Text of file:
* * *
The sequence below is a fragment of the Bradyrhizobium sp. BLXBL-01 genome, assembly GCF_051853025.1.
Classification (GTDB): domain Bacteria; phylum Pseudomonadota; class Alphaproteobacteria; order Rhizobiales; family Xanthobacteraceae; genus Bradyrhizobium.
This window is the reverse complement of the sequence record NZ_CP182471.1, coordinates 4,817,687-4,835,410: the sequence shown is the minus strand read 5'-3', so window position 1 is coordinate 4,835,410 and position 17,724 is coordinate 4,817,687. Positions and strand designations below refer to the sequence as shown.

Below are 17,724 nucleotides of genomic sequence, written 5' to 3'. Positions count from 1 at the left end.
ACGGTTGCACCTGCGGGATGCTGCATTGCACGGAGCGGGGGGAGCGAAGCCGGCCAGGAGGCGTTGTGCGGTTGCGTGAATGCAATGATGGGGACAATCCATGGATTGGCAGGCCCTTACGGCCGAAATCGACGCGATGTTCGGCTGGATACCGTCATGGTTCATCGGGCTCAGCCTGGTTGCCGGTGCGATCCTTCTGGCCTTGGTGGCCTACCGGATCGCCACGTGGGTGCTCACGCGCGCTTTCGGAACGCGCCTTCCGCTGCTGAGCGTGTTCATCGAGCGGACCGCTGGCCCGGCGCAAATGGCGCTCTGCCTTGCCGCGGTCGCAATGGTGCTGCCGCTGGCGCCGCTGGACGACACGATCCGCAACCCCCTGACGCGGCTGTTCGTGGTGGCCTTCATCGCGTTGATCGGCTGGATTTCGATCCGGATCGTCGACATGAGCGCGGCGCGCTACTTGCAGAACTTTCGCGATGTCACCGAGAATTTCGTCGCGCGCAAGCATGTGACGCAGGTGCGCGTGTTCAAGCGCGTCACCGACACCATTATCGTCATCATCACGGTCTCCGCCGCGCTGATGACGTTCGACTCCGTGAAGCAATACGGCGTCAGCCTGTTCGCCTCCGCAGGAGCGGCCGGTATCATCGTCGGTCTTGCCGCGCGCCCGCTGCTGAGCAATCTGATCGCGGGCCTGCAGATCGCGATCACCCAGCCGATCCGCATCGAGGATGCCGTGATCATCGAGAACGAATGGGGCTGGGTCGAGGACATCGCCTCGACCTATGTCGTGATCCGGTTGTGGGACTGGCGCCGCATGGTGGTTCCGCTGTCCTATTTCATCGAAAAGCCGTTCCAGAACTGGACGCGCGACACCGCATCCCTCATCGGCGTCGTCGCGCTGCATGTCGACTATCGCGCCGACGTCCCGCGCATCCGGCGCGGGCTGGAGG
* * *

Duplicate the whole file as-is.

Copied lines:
The sequence below is a fragment of the Bradyrhizobium sp. BLXBL-01 genome, assembly GCF_051853025.1.
Classification (GTDB): domain Bacteria; phylum Pseudomonadota; class Alphaproteobacteria; order Rhizobiales; family Xanthobacteraceae; genus Bradyrhizobium.
This window is the reverse complement of the sequence record NZ_CP182471.1, coordinates 4,817,687-4,835,410: the sequence shown is the minus strand read 5'-3', so window position 1 is coordinate 4,835,410 and position 17,724 is coordinate 4,817,687. Positions and strand designations below refer to the sequence as shown.

Below are 17,724 nucleotides of genomic sequence, written 5' to 3'. Positions count from 1 at the left end.
ACGGTTGCACCTGCGGGATGCTGCATTGCACGGAGCGGGGGGAGCGAAGCCGGCCAGGAGGCGTTGTGCGGTTGCGTGAATGCAATGATGGGGACAATCCATGGATTGGCAGGCCCTTACGGCCGAAATCGACGCGATGTTCGGCTGGATACCGTCATGGTTCATCGGGCTCAGCCTGGTTGCCGGTGCGATCCTTCTGGCCTTGGTGGCCTACCGGATCGCCACGTGGGTGCTCACGCGCGCTTTCGGAACGCGCCTTCCGCTGCTGAGCGTGTTCATCGAGCGGACCGCTGGCCCGGCGCAAATGGCGCTCTGCCTTGCCGCGGTCGCAATGGTGCTGCCGCTGGCGCCGCTGGACGACACGATCCGCAACCCCCTGACGCGGCTGTTCGTGGTGGCCTTCATCGCGTTGATCGGCTGGATTTCGATCCGGATCGTCGACATGAGCGCGGCGCGCTACTTGCAGAACTTTCGCGATGTCACCGAGAATTTCGTCGCGCGCAAGCATGTGACGCAGGTGCGCGTGTTCAAGCGCGTCACCGACACCATTATCGTCATCATCACGGTCTCCGCCGCGCTGATGACGTTCGACTCCGTGAAGCAATACGGCGTCAGCCTGTTCGCCTCCGCAGGAGCGGCCGGTATCATCGTCGGTCTTGCCGCGCGCCCGCTGCTGAGCAATCTGATCGCGGGCCTGCAGATCGCGATCACCCAGCCGATCCGCATCGAGGATGCCGTGATCATCGAGAACGAATGGGGCTGGGTCGAGGACATCGCCTCGACCTATGTCGTGATCCGGTTGTGGGACTGGCGCCGCATGGTGGTTCCGCTGTCCTATTTCATCGAAAAGCCGTTCCAGAACTGGACGCGCGACACCGCATCCCTCATCGGCGTCGTCGCGCTGCATGTCGACTATCGCGCCGACGTCCCGCGCATCCGGCGCGGGCTGGAGG